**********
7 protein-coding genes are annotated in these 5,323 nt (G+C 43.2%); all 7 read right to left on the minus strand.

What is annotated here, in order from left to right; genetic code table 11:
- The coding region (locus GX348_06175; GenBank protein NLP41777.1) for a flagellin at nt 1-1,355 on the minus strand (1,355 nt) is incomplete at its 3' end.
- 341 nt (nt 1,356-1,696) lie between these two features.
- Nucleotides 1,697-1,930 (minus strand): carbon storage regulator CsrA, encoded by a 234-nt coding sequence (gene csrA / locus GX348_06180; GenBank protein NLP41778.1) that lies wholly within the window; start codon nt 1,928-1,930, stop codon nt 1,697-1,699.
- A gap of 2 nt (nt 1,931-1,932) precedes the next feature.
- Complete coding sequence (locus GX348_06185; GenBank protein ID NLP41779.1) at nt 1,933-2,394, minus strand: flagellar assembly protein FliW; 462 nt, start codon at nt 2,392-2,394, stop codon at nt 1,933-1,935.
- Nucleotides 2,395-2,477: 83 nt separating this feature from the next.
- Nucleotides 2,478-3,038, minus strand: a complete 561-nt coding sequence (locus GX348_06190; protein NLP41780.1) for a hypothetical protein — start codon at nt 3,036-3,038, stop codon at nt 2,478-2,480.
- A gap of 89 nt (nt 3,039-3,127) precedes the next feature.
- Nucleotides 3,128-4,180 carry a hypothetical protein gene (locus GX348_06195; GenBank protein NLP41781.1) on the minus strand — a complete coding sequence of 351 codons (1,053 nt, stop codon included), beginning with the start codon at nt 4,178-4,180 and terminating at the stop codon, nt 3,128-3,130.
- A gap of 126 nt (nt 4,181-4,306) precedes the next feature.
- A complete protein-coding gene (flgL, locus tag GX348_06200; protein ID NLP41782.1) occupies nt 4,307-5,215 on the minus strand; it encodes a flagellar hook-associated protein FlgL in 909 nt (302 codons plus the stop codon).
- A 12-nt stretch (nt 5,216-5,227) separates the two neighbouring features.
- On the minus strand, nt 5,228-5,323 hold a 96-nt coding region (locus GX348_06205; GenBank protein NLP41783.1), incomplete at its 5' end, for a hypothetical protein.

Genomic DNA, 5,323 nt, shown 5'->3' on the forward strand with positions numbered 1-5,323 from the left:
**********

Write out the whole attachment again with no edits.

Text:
7 protein-coding genes are annotated in these 5,323 nt (G+C 43.2%); all 7 read right to left on the minus strand.

What is annotated here, in order from left to right; genetic code table 11:
- The coding region (locus GX348_06175; GenBank protein NLP41777.1) for a flagellin at nt 1-1,355 on the minus strand (1,355 nt) is incomplete at its 3' end.
- 341 nt (nt 1,356-1,696) lie between these two features.
- Nucleotides 1,697-1,930 (minus strand): carbon storage regulator CsrA, encoded by a 234-nt coding sequence (gene csrA / locus GX348_06180; GenBank protein NLP41778.1) that lies wholly within the window; start codon nt 1,928-1,930, stop codon nt 1,697-1,699.
- A gap of 2 nt (nt 1,931-1,932) precedes the next feature.
- Complete coding sequence (locus GX348_06185; GenBank protein ID NLP41779.1) at nt 1,933-2,394, minus strand: flagellar assembly protein FliW; 462 nt, start codon at nt 2,392-2,394, stop codon at nt 1,933-1,935.
- Nucleotides 2,395-2,477: 83 nt separating this feature from the next.
- Nucleotides 2,478-3,038, minus strand: a complete 561-nt coding sequence (locus GX348_06190; protein NLP41780.1) for a hypothetical protein — start codon at nt 3,036-3,038, stop codon at nt 2,478-2,480.
- A gap of 89 nt (nt 3,039-3,127) precedes the next feature.
- Nucleotides 3,128-4,180 carry a hypothetical protein gene (locus GX348_06195; GenBank protein NLP41781.1) on the minus strand — a complete coding sequence of 351 codons (1,053 nt, stop codon included), beginning with the start codon at nt 4,178-4,180 and terminating at the stop codon, nt 3,128-3,130.
- A gap of 126 nt (nt 4,181-4,306) precedes the next feature.
- A complete protein-coding gene (flgL, locus tag GX348_06200; protein ID NLP41782.1) occupies nt 4,307-5,215 on the minus strand; it encodes a flagellar hook-associated protein FlgL in 909 nt (302 codons plus the stop codon).
- A 12-nt stretch (nt 5,216-5,227) separates the two neighbouring features.
- On the minus strand, nt 5,228-5,323 hold a 96-nt coding region (locus GX348_06205; GenBank protein NLP41783.1), incomplete at its 5' end, for a hypothetical protein.

Genomic DNA, 5,323 nt, shown 5'->3' on the forward strand with positions numbered 1-5,323 from the left: